Referring now to FIGS. 1 and 1(a), a integrated chip card 10 has a microprocessor and memory 12 embedded therein shown in phantom. A series of contacts 14 flush with the surface of the card allow data to be read into and read out of the integrated chip card both during the initialization process and in use. The contacts 14 on the card shown in FIGS. 1 and 1(a) are accessible on a front face of the card. That is, the side of the card on which the characters are raised after the embossing process.
Referring now to FIG. 2, the major elements in this illustrative embodiment of the invention comprised an input magazine 16, a path 18 along which the cards move, and an embossing apparatus 22. A retractable head 24 is disposed adjacent to the path 18. This particular embodiment includes head 25 for writing and reading data on a magnetic stripe (not shown) on the rear face of the card. A card transfer shuttle 32 movings the cards along a portion of the predetermined path 18 between the head and the embossing unit.
The magazine 16 may be constructed in accordance with the teachings of U.S. Pat. No. 4,519,600 assigned to the assignee of this invention and incorporated herein by reference. The embosser 22 may also be constructed in accordance with the teaching of this U.S. Pat. No. 4,519,600.
The apparatus for reading and writing information on a magnetic stripe on the card may be constructed in accordance with U.S. Pat. No. 4,518,853 also assigned to the same assignee as this invention and incorporated herein by reference. This patent also shows in detail the shuttle to translate the cards between the magazine and the embosser.
In the embodiment shown, the sequence of operation is to first position the card next to the head 24, next to initialize the microprocessor on a card by means of the retractable head 24, then to move the card to the magnetic strip recorder and then to the embosser 22 where additional and corresponding data is embossed upon the card. A computer controller and information storage unit 26 feeds data to the head, to the magnetic strip recorder, and the embosser. It will be appreciated that the head can also read data out of the chip on the card and transfer it to the computer controller and information storage unit 26. This information read out of the card can be used for further processing and or verification or merging or the like. The data from the card may also serve to generate inputs from the controller to other data entry stations along the path 18. Referring now to FIGS. 3 and 4, the magazine includes base plate 28 supported by a frame (not shown) and a guide rail 33 to support and align a stack of integrated chip cards positioned on edge on base plate 28.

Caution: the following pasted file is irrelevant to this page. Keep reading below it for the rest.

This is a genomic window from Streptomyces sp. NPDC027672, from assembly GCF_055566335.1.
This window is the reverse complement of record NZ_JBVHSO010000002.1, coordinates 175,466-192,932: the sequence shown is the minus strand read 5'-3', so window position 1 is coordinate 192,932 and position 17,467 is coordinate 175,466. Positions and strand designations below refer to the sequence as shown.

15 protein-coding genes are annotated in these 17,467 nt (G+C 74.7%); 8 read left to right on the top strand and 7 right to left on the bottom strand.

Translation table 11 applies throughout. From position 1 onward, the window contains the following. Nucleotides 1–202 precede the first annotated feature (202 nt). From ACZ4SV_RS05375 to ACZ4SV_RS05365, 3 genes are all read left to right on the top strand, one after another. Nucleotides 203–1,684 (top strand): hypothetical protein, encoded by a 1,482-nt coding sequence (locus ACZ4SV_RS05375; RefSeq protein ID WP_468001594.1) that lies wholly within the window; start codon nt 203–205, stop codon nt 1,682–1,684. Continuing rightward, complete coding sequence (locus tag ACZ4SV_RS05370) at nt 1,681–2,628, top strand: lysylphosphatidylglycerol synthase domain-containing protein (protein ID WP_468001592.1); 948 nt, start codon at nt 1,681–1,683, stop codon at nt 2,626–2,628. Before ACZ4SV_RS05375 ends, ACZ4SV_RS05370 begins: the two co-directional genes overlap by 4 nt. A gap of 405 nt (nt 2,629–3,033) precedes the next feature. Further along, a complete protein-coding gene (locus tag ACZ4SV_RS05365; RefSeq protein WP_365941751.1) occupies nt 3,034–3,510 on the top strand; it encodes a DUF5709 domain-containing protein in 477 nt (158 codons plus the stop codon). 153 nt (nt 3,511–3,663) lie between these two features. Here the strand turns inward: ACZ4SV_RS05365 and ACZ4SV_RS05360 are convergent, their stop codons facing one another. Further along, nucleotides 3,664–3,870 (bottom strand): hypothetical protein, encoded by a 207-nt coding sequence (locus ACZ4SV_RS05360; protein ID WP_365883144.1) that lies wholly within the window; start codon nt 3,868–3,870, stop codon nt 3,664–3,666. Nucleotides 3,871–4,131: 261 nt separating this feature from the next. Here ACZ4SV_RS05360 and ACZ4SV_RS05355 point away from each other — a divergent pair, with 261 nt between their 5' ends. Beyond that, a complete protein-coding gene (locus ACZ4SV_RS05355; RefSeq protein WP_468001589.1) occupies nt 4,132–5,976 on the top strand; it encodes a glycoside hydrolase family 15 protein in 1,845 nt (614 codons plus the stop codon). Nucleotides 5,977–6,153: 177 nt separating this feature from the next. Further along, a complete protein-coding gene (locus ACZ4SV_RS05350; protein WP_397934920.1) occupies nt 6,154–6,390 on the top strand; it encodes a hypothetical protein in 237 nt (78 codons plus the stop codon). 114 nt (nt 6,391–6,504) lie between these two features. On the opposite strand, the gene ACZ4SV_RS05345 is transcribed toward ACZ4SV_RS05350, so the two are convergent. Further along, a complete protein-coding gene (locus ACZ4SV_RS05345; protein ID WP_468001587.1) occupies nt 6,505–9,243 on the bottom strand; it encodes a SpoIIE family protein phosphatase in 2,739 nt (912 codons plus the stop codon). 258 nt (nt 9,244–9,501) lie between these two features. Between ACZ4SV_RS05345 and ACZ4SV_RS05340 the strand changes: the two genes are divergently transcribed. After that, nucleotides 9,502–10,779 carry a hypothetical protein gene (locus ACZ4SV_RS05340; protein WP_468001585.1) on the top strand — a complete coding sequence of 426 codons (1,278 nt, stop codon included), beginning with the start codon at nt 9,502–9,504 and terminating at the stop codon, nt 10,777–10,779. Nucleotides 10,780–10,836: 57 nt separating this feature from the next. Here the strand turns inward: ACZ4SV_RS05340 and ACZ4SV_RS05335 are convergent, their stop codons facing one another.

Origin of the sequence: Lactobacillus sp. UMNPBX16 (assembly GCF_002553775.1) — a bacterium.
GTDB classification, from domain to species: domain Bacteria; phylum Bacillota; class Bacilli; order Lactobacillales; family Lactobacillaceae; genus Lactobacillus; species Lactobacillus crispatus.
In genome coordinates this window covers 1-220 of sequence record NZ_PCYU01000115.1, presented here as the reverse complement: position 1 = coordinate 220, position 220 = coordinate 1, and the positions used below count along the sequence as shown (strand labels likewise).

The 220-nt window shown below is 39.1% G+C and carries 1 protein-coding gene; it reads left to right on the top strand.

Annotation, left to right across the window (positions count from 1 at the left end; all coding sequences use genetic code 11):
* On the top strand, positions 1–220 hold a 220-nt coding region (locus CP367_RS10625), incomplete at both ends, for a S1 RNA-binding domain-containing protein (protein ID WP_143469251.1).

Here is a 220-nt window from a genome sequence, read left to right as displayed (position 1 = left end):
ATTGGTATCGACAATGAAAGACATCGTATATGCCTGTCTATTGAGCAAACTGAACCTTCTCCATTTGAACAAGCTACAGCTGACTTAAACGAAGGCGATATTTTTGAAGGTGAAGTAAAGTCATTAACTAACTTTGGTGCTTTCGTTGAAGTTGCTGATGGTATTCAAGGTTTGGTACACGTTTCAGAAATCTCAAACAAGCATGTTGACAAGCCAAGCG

A pair of upstanding supports 35 hold a guide rod 34 along which a pusher plate 36 rides. An extension spring 38 urges the back-up plate to push the first card in the stack into contact with a pair of vertical supports 42. These supports 42 support the front of the card stack to hold it in a substantially vertical position adjacent the retractable head 24. Each of these supports has a rotatable idler mounted on a central shaft which it attached to the base to permit the top card of the stack to be driven from the stack and moved along the card transfer path 18.
Individual cards are stripped from the stack by a tab 44 which projects slightly from a rotatable picker 46. Rotation of the picker 46 forces tab 44 into a contact with the edge of the card, applying a force thereto stripping it from the stack and propelling along the card transfer path.
A wheel 48, which is driven in a counterclockwise direction as viewed from the top of the machine, provides an additional driving force to remove the card from the stack and drive it along the path.